According to the PhRMA (Pharmaceutical Research and Manufacturers of America) U.S. drug companies spent $39.4 billion on research and development in 2005. Much of this money goes towards the clinical trials necessary for FDA approval. But how much does it cost to bring a drug to market?
In order to bring a drug to market, a firm must go through a variety of phases for FDA approval. There are pre-clinical trials on animals. Next, in phase I, a small number of healthy volunteers are tested in order to establish safe doses and to gather information on the compound. In phase II, 100-300 individuals with the disease are selected in order to determine safety and efficacy. Phase III repeats phase II, but instead uses a sample of 1000 to 3000 individuals and examines the long run health effects of the drug as well.
DiMasi, Hansen and Grabowski (2003) estimate the cost of bringing a drug from phase I to market. Their data come from the Tufts Center for the Study of Drug Development (CSDD). The firms included in their survey represent 42% of all pharmaceutical R&D expenditures in the U.S. The authors found that the time from the start of clinical testing to marketing approval was approximately 90.3 months. This figure is in addition to any development time which occurs before phase I clinical trials. The authors take into account the cost of money used to finance the R&D using a 9% real cost of capital estimate. The final estimate is that it costs–including the expense of failed drugs–$802 million to take a drug from phase I trials to approval. Over 50% of this figure is the cost of capital needed to finance the R&D over such a long period.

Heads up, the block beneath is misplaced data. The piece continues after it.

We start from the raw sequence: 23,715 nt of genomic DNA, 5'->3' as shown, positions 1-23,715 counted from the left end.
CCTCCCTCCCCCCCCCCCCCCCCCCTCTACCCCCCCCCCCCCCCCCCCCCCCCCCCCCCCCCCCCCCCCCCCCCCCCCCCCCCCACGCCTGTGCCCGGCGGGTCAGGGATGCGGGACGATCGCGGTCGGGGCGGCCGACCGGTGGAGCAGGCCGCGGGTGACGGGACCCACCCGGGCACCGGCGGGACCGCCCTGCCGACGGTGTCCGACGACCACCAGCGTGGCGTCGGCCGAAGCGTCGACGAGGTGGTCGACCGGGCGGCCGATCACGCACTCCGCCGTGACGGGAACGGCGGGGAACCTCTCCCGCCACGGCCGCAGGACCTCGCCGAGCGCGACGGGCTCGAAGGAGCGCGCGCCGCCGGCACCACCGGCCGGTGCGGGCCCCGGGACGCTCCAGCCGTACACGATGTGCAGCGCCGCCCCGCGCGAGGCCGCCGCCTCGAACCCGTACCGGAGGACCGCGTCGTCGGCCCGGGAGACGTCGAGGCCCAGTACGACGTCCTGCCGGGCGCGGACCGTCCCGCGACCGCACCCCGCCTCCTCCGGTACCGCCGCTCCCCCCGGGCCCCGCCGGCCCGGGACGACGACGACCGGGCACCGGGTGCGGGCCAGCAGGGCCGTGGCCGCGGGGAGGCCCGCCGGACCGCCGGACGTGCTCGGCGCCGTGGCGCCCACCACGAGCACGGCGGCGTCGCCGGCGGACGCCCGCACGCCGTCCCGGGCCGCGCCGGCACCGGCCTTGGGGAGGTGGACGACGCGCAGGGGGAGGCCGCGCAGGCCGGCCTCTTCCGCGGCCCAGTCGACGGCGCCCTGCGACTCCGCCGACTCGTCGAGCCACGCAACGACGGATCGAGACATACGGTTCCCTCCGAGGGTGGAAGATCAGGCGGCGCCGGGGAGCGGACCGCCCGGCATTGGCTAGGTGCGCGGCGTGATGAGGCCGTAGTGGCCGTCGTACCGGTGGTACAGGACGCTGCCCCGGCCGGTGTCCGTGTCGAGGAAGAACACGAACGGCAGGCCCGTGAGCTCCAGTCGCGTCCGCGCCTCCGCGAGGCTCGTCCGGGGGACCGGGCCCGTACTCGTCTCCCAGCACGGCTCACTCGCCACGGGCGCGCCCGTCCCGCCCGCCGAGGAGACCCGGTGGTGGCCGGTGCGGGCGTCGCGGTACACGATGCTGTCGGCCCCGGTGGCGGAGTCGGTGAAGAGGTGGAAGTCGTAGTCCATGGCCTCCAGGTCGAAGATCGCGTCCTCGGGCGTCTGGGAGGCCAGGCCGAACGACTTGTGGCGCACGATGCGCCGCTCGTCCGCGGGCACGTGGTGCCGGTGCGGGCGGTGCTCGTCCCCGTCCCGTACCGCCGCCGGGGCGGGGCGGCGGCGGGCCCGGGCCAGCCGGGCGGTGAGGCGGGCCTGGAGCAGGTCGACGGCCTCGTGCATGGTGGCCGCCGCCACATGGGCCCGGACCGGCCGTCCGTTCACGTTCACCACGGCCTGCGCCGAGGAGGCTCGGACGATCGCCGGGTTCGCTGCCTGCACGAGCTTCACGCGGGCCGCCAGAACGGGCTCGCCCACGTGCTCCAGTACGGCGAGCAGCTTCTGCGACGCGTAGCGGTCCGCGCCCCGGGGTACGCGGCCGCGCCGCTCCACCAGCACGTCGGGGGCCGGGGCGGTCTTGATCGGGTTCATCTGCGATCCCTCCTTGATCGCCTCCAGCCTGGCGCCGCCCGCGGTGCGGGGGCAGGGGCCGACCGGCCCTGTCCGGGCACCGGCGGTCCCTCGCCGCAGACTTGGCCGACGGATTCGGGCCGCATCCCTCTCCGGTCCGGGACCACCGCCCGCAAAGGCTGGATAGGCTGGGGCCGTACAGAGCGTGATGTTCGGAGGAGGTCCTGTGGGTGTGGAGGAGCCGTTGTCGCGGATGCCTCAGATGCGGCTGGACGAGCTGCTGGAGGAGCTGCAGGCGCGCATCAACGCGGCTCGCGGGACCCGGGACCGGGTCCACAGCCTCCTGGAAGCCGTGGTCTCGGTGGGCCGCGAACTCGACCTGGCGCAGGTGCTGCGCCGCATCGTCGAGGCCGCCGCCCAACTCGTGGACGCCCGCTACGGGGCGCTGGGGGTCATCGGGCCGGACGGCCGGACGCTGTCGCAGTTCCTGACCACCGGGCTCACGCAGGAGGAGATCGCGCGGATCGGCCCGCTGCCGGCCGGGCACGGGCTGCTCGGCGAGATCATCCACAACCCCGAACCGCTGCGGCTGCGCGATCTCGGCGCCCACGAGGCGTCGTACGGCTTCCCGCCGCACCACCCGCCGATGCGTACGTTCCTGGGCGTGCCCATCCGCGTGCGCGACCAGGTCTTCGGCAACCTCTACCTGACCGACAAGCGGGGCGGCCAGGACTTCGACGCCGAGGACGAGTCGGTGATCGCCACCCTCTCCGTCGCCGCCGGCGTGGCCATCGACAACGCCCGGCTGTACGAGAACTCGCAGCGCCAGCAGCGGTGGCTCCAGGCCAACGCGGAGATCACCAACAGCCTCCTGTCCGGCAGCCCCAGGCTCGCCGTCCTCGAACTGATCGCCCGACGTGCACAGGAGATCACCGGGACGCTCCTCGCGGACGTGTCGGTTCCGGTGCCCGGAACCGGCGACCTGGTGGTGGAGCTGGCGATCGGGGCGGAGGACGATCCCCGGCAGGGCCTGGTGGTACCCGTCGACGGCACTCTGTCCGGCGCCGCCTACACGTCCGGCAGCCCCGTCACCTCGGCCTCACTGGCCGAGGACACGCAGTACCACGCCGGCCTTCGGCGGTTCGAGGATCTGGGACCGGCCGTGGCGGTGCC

Some observers would say that reducing FDA restrictions would reduce the price of drugs consumers face. I do not believe this to be the case. After the R&D is spent, firms price their drug to maximize profits subject to consumer demand. Reducing R&D costs will reduce the sunk costs, but not the marginal costs for pharmaceutical producers. What reducing FDA restrictions will do is increase a firm’s incentive to invest in drug development, because the revenue threshold to make an adequate return on capital will be reduced with a lower cost of gaining approval.
DiMasi, Hansen, Grabowski (2003) “The price of innovation: new estimates of drug development costs,” Journal of Health Economics; Vol 22, pp. 151-185.